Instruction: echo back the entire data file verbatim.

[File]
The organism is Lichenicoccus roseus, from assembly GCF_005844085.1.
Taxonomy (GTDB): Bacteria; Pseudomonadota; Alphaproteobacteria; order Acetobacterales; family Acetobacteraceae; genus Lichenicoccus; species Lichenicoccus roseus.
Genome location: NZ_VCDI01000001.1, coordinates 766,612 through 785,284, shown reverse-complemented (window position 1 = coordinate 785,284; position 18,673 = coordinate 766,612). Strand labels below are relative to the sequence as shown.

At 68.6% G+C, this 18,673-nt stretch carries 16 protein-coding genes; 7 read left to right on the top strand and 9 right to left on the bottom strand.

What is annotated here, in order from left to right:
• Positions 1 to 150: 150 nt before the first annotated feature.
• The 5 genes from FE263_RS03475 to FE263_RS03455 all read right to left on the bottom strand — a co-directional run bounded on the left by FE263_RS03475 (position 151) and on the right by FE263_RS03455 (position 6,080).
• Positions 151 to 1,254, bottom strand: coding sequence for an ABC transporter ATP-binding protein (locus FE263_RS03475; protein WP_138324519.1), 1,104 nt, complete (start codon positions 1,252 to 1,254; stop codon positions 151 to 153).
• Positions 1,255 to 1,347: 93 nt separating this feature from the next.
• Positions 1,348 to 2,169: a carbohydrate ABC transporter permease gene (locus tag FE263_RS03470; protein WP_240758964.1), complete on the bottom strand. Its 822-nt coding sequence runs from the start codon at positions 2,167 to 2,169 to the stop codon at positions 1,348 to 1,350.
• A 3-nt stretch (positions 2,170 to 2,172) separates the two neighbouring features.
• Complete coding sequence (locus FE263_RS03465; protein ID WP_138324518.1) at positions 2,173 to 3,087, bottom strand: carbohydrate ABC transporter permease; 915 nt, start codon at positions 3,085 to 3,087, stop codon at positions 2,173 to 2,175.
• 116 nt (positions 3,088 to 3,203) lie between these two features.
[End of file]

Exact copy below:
The organism is Lichenicoccus roseus, from assembly GCF_005844085.1.
Taxonomy (GTDB): Bacteria; Pseudomonadota; Alphaproteobacteria; order Acetobacterales; family Acetobacteraceae; genus Lichenicoccus; species Lichenicoccus roseus.
Genome location: NZ_VCDI01000001.1, coordinates 766,612 through 785,284, shown reverse-complemented (window position 1 = coordinate 785,284; position 18,673 = coordinate 766,612). Strand labels below are relative to the sequence as shown.

At 68.6% G+C, this 18,673-nt stretch carries 16 protein-coding genes; 7 read left to right on the top strand and 9 right to left on the bottom strand.

What is annotated here, in order from left to right:
• Positions 1 to 150: 150 nt before the first annotated feature.
• The 5 genes from FE263_RS03475 to FE263_RS03455 all read right to left on the bottom strand — a co-directional run bounded on the left by FE263_RS03475 (position 151) and on the right by FE263_RS03455 (position 6,080).
• Positions 151 to 1,254, bottom strand: coding sequence for an ABC transporter ATP-binding protein (locus FE263_RS03475; protein WP_138324519.1), 1,104 nt, complete (start codon positions 1,252 to 1,254; stop codon positions 151 to 153).
• Positions 1,255 to 1,347: 93 nt separating this feature from the next.
• Positions 1,348 to 2,169: a carbohydrate ABC transporter permease gene (locus tag FE263_RS03470; protein WP_240758964.1), complete on the bottom strand. Its 822-nt coding sequence runs from the start codon at positions 2,167 to 2,169 to the stop codon at positions 1,348 to 1,350.
• A 3-nt stretch (positions 2,170 to 2,172) separates the two neighbouring features.
• Complete coding sequence (locus FE263_RS03465; protein ID WP_138324518.1) at positions 2,173 to 3,087, bottom strand: carbohydrate ABC transporter permease; 915 nt, start codon at positions 3,085 to 3,087, stop codon at positions 2,173 to 2,175.
• 116 nt (positions 3,088 to 3,203) lie between these two features.